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FDA Investigating Reports of Scary New Ozempic Side Effects

The agency is evaluating unintended reactions associated with popular weight-loss drugs.

Ozempic's rise to fame in the last year has been undeniable—but it hasn't been without controversy. While some celebrities have praised the diabetes drug for helping them drop pounds, others like Sharon Osbourne and Jillian Michaels have warned about the hidden dangers of using it. Many people taking Ozempic and other similar weight-loss drugs have also spoken out about the unpleasant side effects they've experienced. The more alarming claims have prompted a new investigation from the U.S. Food and Drug Administration (FDA). Now, the agency is looking into a few scary side effects in particular, all of which have been linked to popular weight-loss medications.

RELATED: Ozempic Patient Reveals "Repulsive" New Side Effect.

In a quarterly report released on Jan. 2, the FDA revealed that it's looking into health problems that could be linked to a group of drugs known as GLP-1 receptor agonists. The agency said that it is investigating multiple semaglutide and tirzepatide medications on the market—including Ozempic, Wegovy, Mounjaro, and Zepbound—due to "potential signals of serious risks [and] new safety information identified by the FDA Adverse Event Reporting System (FAERS)."

Between July and Sept. 2023, some patients using these weight-loss and diabetes medications sent reports into FAERS regarding their experience with three specific side effects: alopecia, aspiration, and suicidal ideation. As a result, the FDA said it is now "evaluating the need for regulatory action" in regards to GLP-1 receptor agonists and these reported reactions.

"The appearance of a drug on this list does not mean that FDA has concluded that the drug has the listed risk," the FAERS website states. "It means that FDA has identified a potential safety issue, but it does not mean that FDA has identified a causal relationship between the drug and the listed risk."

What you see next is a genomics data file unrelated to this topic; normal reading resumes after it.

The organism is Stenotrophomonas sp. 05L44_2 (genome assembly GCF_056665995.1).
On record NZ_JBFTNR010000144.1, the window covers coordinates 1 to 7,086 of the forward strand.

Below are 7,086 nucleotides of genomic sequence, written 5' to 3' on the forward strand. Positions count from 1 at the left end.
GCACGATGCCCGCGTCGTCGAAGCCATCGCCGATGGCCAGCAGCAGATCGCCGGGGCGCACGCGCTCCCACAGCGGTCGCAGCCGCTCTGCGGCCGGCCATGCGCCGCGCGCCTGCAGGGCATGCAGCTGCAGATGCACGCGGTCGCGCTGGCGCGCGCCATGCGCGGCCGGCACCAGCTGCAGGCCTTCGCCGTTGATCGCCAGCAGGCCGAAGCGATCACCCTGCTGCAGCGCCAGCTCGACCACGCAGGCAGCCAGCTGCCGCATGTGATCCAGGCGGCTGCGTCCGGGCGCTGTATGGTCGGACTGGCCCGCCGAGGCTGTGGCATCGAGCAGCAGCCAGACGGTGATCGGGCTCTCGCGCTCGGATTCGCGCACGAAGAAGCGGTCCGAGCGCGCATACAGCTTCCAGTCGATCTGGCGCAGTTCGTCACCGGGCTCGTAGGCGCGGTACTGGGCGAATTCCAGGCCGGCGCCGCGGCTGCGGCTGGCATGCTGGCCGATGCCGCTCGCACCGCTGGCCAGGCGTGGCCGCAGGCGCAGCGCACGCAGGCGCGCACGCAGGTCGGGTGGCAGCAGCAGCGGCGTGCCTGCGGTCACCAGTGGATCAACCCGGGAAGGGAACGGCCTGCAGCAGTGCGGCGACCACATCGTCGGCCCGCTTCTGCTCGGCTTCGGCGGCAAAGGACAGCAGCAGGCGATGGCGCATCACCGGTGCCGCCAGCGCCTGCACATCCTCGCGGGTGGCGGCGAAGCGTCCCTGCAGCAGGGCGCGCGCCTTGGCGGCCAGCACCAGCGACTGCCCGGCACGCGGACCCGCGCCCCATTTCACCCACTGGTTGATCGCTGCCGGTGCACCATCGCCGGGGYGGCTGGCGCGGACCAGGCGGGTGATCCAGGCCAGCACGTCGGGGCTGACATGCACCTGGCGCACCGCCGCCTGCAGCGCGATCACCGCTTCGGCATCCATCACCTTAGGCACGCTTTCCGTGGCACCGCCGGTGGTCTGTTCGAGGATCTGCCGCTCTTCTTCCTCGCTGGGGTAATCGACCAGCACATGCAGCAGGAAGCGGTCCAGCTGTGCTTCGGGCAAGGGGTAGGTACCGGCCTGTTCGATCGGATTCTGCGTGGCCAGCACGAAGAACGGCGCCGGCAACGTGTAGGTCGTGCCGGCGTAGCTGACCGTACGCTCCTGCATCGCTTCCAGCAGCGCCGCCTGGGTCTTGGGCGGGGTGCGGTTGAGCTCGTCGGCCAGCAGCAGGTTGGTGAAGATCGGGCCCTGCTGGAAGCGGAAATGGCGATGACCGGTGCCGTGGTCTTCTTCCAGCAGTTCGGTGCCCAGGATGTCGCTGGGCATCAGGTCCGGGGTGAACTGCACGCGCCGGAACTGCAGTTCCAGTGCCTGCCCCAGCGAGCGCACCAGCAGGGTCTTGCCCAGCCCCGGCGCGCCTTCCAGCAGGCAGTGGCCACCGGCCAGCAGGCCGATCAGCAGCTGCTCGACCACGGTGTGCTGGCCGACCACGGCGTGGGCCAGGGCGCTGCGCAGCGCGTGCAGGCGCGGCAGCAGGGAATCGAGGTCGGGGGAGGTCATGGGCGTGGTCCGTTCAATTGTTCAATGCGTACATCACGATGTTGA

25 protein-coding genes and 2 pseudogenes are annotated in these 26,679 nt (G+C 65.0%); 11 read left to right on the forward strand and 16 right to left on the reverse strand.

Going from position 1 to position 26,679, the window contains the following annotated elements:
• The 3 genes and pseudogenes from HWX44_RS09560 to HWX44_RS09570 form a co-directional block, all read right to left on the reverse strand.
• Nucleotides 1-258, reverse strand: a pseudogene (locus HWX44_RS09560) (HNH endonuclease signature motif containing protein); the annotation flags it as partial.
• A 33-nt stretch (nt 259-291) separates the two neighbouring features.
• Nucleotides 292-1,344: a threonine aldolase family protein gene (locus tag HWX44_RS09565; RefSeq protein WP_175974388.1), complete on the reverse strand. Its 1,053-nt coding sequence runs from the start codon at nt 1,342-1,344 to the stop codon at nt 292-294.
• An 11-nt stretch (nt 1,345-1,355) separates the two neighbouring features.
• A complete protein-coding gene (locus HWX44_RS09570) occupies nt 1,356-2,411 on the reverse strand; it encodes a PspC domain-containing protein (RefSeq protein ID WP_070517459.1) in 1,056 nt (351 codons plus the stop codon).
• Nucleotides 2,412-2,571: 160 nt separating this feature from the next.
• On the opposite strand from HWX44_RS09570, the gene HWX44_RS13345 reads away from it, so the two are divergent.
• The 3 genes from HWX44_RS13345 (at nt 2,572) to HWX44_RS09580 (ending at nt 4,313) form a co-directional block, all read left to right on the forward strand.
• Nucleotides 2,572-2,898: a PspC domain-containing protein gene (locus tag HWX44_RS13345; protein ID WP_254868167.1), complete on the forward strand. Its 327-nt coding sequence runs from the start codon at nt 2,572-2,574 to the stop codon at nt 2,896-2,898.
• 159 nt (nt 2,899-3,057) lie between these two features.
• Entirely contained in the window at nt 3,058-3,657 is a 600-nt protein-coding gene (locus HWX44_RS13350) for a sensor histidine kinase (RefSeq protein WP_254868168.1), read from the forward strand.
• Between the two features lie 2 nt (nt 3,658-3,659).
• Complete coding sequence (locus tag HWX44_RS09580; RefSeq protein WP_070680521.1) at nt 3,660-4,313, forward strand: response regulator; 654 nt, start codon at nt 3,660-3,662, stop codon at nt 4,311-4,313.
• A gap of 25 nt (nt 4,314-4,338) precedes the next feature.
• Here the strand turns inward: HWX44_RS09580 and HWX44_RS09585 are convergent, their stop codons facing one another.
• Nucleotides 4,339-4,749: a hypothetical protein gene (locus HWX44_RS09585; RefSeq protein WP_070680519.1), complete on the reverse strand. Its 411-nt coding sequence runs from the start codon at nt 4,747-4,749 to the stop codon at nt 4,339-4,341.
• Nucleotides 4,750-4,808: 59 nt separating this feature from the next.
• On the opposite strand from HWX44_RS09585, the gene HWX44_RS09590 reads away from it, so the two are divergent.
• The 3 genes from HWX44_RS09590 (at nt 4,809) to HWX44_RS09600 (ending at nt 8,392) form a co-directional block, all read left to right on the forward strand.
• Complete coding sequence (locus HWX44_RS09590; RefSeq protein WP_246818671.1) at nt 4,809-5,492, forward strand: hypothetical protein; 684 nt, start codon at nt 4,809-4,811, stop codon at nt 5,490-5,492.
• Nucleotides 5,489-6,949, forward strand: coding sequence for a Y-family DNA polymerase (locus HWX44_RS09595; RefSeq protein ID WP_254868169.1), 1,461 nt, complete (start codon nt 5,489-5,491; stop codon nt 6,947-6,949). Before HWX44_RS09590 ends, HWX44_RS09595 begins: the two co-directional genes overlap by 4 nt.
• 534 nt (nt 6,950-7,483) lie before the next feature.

RELATED: What Really Happens If You Stop Taking Ozempic, Doctors Say.

As FDA spokesperson Chanapa Tantibanchachai explained to CBS News, this system helps the agency monitor "the safety of drugs throughout their life cycle, including post-approval," as well as "identify and evaluate adverse events that did not appear during the drug development process."

It's not immediately clear if these reactions were caused by the medication, the FDA emphasizes.

"While consumers and healthcare professionals are encouraged to report adverse events, the reaction may have been related to the underlying disease being treated, or caused by some other drug being taken concurrently, or occurred for other reasons," the agency says.

When these reactions are determined to be caused by the medication, they can lead the FDA to update the drug's label or call for more research into the reactions.

"If newly identified safety signals are identified, the FDA will determine what, if any, actions are appropriate after a thorough review of available data," Tantibanchachai told CBS News.

In Sept. 2023, for example, the FDA identified several reports of a different side effect from people using semaglutide medications: intestinal obstruction. As a result, the agency issued an update to Ozempic's drug label in Sept. 2023 that mentions adverse reaction reports of ileus, which is the medical term for intestinal obstruction.

RELATED: Ozempic Patients Say It "Stops Working" for Weight Loss—How to Prevent That.

Both Novo Nordisk, which manufactures Ozempic and Wegovy, and Eli Lilly, which produces Zepbound and Mounjaro, have acknowledged the FDA's investigation into alopecia, aspiration, and suicidal ideation in people who have used these medications.

"We are aware that, as part of those monitoring efforts, FDA is evaluating several potential signals related to GLP-1 RA medicines and has posted information about those ongoing assessments on its website," a spokesperson for Novo Nordisk told CBS News.

The company said that it "works closely" with the agency to monitor the safety of their medications.

"Novo Nordisk stands behind the safety and efficacy of all of our GLP-1 RA medicines when they are used as indicated and when they are taken under the care of a licensed healthcare professional," the spokesperson said.

Meanwhile, a spokesperson for Eli Lilly told the news outlet that these concerns come after "rigorous study for many years in clinical trials and a robust approval process" of their medications.

"Currently, the FDA is reviewing data on certain potential risks for GLP-1 receptor agonist medicines. Patient safety is our priority, and we are collaborating with the FDA on these potential signals," they said.

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Best Life offers the most up-to-date information from top experts, new research, and health agencies, but our content is not meant to be a substitute for professional guidance. When it comes to the medication you're taking or any other health questions you have, always consult your healthcare provider directly.

Kali Coleman
Kali Coleman is a Senior Editor at Best Life. Her primary focus is covering news, where she often keeps readers informed on the ongoing COVID-19 pandemic and up-to-date on the latest retail closures. Read more
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